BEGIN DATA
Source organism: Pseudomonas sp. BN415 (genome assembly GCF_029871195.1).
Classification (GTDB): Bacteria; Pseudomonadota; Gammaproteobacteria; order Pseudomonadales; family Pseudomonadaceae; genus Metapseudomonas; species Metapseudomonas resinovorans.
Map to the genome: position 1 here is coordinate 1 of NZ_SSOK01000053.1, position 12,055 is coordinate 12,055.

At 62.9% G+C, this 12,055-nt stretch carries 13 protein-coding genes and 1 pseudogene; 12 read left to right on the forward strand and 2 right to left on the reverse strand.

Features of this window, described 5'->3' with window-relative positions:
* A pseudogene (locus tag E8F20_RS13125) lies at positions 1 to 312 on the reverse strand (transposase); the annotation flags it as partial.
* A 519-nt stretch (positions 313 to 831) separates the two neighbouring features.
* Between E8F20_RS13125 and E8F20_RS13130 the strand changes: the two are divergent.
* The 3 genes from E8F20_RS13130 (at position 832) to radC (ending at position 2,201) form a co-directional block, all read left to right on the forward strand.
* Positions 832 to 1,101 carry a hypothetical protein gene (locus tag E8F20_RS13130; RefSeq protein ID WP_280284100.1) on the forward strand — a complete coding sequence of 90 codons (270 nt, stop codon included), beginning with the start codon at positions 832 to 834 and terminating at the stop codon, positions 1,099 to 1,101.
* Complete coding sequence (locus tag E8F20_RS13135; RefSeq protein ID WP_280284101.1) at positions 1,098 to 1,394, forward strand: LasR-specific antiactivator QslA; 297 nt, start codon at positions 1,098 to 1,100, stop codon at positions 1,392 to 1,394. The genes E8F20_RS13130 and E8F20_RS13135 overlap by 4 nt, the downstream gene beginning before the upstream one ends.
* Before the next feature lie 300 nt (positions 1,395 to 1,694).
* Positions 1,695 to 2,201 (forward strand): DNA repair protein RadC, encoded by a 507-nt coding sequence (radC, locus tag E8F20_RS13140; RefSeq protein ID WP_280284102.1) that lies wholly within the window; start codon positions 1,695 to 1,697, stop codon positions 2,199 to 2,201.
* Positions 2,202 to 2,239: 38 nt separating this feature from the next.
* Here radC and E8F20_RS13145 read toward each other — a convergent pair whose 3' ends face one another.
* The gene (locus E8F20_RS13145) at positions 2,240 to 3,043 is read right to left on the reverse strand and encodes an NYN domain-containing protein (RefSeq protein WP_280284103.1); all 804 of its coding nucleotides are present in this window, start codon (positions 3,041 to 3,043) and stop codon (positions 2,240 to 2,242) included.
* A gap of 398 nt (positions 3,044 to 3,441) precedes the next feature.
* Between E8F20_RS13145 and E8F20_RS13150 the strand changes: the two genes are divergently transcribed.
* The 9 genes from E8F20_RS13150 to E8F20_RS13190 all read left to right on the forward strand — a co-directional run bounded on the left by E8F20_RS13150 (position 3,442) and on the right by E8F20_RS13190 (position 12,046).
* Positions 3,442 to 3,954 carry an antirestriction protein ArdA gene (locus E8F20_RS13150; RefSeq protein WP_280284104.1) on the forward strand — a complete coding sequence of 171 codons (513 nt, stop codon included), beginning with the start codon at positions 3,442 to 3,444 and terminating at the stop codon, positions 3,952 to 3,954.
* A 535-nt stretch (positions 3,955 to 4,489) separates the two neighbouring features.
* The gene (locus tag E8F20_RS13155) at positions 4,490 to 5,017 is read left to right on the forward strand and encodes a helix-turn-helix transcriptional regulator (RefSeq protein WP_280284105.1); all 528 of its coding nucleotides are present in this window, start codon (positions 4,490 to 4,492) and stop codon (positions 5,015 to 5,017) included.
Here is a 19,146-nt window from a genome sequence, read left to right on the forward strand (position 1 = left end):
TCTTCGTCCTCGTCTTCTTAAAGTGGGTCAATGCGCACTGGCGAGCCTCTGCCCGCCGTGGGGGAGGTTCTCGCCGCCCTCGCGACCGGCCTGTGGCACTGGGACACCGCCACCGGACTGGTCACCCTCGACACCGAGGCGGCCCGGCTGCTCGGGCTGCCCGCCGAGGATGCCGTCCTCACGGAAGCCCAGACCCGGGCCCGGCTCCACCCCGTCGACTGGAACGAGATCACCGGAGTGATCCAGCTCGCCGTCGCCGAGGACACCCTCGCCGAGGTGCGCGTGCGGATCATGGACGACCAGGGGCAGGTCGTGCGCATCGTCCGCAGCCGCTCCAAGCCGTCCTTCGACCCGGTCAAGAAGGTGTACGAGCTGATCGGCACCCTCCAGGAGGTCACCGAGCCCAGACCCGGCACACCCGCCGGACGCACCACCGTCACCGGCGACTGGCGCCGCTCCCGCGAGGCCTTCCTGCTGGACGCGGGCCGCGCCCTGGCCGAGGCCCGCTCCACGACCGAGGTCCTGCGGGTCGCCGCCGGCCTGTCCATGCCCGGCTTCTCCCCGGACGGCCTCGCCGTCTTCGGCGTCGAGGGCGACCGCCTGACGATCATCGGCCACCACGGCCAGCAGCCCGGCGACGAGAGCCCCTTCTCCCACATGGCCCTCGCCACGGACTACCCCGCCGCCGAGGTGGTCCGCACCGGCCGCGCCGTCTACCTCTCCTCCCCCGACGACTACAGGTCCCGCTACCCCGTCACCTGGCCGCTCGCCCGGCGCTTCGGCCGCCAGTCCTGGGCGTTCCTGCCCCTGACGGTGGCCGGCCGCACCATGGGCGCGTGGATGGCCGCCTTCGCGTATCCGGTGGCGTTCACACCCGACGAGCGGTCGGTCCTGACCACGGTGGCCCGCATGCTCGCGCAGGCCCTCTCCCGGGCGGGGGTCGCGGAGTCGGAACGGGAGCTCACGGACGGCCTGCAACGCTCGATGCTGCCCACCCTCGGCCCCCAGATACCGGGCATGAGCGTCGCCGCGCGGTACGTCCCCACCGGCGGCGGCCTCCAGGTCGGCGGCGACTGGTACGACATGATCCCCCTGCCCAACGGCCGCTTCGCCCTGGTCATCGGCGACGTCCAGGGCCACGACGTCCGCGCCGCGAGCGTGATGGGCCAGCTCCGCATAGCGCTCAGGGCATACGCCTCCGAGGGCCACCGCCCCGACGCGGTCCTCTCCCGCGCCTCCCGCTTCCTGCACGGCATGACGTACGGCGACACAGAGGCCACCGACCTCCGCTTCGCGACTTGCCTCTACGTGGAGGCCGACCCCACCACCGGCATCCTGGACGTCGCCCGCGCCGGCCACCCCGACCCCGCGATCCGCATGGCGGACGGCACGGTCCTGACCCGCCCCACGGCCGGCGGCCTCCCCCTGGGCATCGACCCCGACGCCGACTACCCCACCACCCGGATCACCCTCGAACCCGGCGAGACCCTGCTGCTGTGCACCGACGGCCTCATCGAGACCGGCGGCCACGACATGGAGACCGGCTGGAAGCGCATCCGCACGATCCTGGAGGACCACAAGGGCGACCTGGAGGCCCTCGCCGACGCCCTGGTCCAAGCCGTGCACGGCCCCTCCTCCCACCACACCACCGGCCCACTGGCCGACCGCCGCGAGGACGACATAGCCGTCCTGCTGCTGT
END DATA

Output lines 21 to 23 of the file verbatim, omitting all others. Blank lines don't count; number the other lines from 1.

* A 535-nt stretch (positions 3,955 to 4,489) separates the two neighbouring features.
* The gene (locus tag E8F20_RS13155) at positions 4,490 to 5,017 is read left to right on the forward strand and encodes a helix-turn-helix transcriptional regulator (RefSeq protein WP_280284105.1); all 528 of its coding nucleotides are present in this window, start codon (positions 4,490 to 4,492) and stop codon (positions 5,015 to 5,017) included.
Here is a 19,146-nt window from a genome sequence, read left to right on the forward strand (position 1 = left end):